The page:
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Anger is a normal part of the human experience. However, it can be harmful and destructive if you cannot control your anger.
Alcohol makes it more difficult to control anger and other emotions. That's because it reduces an individual's self control and internal inhibition.
Control of emotions isn’t the only link between alcohol and anger. For some people, anger is a coping mechanism. They feel anger to avoid other more challenging emotions and behaviors. Instead of being a natural emotion, someone with an alcohol use disorder (AUD) will express anger to avoid dealing with unpleasant or adverse circumstances, including the addiction itself.
Anger and alcoholism work together in a cycle. Drinking helps someone escape their negative emotion of anger and feeling angry lets them avoid the fact that drinking has become a problem. The two feed off one another and, if left unchecked, are dangerous to their health and well-being.
Research suggests that AA attendance alone may be insufficient to alleviate the suffering and alcohol-related risks associated with anger. While AA can be helpful in overcoming alcohol-related anger, it also depends on the individual and the treatment path they decide to take.NCBI
The cause of alcohol-related anger varies from person to person. Alcohol triggers anger in some people. In others, the anger is there before they drink. Reflecting on what came first for you is an important part of recovery.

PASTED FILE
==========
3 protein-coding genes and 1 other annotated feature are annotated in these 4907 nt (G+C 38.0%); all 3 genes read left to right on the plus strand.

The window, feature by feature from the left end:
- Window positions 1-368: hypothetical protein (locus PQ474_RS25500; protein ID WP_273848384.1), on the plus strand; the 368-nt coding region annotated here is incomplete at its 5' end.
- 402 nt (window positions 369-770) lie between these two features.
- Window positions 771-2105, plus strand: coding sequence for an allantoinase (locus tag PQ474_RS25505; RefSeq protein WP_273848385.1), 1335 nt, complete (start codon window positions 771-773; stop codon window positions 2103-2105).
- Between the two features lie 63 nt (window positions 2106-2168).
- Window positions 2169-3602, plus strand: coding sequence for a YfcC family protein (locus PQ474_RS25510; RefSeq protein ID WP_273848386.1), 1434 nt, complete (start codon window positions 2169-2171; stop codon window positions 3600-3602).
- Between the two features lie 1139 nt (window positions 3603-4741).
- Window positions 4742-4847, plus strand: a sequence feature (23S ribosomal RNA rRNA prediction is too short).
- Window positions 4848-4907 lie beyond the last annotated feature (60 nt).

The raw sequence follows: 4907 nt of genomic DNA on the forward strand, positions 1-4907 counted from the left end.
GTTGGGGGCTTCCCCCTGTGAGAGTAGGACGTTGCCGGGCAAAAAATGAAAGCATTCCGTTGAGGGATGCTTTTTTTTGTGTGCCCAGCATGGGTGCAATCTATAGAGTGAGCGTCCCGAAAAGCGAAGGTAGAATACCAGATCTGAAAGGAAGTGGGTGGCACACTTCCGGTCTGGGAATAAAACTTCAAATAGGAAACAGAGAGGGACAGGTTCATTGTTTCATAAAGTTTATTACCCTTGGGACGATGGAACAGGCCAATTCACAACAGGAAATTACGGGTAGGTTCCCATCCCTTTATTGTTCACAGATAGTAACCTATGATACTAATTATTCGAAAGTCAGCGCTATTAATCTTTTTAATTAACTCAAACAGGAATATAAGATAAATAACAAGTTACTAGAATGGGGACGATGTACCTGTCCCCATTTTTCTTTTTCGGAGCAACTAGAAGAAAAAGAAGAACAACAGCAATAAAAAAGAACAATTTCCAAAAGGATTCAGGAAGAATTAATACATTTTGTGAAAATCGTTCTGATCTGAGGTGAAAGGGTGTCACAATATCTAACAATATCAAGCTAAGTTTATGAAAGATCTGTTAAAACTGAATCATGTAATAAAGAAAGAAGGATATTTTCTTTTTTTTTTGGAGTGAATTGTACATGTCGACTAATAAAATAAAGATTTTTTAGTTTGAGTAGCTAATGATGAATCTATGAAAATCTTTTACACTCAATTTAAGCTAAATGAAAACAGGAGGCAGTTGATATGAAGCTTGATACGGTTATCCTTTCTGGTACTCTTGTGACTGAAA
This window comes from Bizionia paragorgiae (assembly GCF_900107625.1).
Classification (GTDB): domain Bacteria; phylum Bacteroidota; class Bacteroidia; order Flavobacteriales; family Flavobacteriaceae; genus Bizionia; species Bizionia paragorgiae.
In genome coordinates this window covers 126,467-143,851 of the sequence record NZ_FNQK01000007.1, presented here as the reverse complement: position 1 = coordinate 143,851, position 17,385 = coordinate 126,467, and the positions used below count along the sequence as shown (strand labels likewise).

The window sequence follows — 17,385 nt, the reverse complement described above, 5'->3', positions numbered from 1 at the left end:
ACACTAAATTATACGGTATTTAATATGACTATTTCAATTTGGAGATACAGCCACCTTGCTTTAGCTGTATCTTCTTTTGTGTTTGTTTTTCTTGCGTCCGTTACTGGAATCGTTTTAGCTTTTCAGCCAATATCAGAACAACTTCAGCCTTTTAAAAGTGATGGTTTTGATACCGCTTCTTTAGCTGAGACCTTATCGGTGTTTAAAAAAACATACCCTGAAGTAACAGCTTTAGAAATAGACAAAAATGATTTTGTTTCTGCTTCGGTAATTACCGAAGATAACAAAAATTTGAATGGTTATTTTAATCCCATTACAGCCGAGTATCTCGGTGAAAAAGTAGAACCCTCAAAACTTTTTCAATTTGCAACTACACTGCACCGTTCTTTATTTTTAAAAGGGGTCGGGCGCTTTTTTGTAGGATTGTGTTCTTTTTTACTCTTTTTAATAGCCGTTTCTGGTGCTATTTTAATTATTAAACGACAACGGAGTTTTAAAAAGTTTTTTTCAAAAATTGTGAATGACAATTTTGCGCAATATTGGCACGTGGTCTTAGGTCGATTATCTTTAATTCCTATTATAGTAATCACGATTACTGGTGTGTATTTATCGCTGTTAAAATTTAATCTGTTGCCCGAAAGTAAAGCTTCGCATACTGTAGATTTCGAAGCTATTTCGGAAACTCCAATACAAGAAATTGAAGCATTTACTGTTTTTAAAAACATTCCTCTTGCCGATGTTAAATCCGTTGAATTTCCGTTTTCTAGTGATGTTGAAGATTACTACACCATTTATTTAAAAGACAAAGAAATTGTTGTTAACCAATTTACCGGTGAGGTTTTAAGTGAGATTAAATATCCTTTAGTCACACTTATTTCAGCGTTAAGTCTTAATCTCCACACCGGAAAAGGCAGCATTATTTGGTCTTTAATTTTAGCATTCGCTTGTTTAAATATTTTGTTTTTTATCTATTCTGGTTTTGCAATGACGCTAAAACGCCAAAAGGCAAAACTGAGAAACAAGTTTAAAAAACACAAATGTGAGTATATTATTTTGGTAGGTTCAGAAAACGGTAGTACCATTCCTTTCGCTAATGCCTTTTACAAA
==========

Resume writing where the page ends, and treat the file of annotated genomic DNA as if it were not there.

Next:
In some cases, a person doesn’t realize they are angry or that they have an underlying issue with anger.
They might assume their anger is triggered by drinking alcohol and that if they got their addiction under control, their anger would subside. Unfortunately, if that’s not the case, they’ll fail to deal with the root cause of the problem. And for many, the underlying anger that was yet to be identified is what triggers relapse.
It’s also important to recognize the role your environment plays in anger.
Some of the most common environmental issues that trigger anger include:
Like alcohol, anger issues tend to be more common for people who came from families in which anger was a problem. Many health experts agree that there is a genetic component that involves how the brain reacts to serotonin that affects how people deal with anger.
When someone has both a mental health and substance use disorder, they are considered co-occurring disorders. In these cases, the person has a dual diagnosis. If anger is a symptom of someone's mental health disorder, alcohol can intensify the anger to dangerous levels.
The following behavioral disorders should be treated with anger management and also have a high rate of co-occurrence with alcoholism:
People with co-occurring disorders should receive specialized treatment. The treatment should target both the mental health and substance use disorder as two parts of a whole. Read more about co-occurring disorders and alcoholism.